Monday, 2 November 2020

Rough Riders

Finished October 27 
Rough Riders: Theodore Roosevelt, His Cowboy Regiment and the Immortal Charge Up San Juan Hill by Mark Lee Gardner


This was a part of history that I didn't know much about before I read this book. The events in this book mostly took place in 1898, but there is also followup on some of the players lives following the events in Cuba. 
Congress authorized the President to recruit a volunteer army to go to Cuba to drive out the Spaniards, and assist the Cuban rebels in their fight for independence. Roosevelt had many contacts, from the president himself to newspapermen to businessmen that helped him get the impetus to put together a mounted regiment. He drew mainly from his colleagues in the West for men, but his regiment also included men of the Ivy leagues and the men's clubs. Many were friends, or friends of friends.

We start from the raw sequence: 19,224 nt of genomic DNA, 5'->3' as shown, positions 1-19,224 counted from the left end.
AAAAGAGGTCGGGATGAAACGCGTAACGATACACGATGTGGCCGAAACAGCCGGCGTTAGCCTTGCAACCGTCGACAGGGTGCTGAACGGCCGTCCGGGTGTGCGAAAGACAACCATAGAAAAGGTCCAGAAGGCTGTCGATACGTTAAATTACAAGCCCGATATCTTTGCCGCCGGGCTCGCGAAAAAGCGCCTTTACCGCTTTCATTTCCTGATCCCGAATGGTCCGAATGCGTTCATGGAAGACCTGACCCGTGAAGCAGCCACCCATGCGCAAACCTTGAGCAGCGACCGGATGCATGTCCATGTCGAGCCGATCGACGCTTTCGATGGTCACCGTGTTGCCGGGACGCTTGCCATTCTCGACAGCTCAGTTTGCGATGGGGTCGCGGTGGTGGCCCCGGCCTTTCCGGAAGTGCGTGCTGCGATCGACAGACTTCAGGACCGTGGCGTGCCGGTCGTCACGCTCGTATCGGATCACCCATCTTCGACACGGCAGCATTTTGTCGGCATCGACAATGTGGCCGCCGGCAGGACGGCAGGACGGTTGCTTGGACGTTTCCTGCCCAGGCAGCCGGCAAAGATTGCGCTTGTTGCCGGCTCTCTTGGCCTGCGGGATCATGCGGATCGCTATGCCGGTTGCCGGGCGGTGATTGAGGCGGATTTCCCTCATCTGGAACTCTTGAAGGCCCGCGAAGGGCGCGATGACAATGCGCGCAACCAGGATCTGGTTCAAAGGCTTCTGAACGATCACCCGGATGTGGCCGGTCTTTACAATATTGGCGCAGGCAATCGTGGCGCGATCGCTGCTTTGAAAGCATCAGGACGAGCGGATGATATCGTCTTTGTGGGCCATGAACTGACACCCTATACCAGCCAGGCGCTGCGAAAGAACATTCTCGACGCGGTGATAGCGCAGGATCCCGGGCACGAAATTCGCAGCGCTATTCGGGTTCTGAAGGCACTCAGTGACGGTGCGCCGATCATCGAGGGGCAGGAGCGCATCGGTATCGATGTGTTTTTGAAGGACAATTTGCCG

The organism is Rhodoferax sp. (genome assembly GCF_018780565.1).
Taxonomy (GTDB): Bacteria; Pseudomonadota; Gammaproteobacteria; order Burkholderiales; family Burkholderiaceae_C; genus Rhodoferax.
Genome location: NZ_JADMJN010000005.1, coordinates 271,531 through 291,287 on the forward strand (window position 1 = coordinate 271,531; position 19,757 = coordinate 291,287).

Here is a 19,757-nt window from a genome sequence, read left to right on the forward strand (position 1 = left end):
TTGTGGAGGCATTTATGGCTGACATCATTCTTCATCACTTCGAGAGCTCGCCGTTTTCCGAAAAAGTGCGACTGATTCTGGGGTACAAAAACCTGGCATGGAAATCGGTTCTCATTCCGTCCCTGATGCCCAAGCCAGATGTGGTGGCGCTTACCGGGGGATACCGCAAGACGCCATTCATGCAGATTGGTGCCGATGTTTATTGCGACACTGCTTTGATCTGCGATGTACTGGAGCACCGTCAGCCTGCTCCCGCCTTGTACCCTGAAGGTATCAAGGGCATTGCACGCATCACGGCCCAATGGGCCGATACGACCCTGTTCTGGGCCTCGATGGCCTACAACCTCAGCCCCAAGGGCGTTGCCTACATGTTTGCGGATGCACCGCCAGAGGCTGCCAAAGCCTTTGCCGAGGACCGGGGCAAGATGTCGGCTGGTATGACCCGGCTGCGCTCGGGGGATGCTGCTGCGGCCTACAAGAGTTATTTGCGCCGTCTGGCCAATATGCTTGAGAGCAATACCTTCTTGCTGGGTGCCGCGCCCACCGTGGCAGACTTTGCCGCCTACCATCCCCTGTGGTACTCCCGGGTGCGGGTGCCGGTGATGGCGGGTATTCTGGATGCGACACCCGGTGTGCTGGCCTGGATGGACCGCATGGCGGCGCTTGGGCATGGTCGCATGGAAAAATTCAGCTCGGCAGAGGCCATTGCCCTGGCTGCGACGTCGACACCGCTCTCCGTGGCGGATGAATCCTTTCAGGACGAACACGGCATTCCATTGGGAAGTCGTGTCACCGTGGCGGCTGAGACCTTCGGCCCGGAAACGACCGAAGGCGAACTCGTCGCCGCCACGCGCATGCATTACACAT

The attacks on the Spanish in Cuba were very disorganized, with most of the career military lacking good plans and logistics.
There are many instances here of supplies not reaching the men at the front, and of the lack of medical support and good communication lines. This was a war where many of the leaders, such as Roosevelt, were with their men in battle, often very visible to the enemy, and many were killed, similar to what happened in the U.S. Civil War. Roosevelt himself definitely took chances, but his luck held. 
The author here is a respected historian that drew on many first-hand accounts in addition to articles of the time, letters, and diaries. We get a glimpse of many of the individual men and their motivation and character. 
There is also an interesting relationship that the Rough Riders and Roosevelt had with another contingent of men involved in the Cuban battles, the Buffalo Soldiers, and they fought side by side with them more than once. 
I also enjoying learning more history and this book tells of this episode in a very approachable narrative. 

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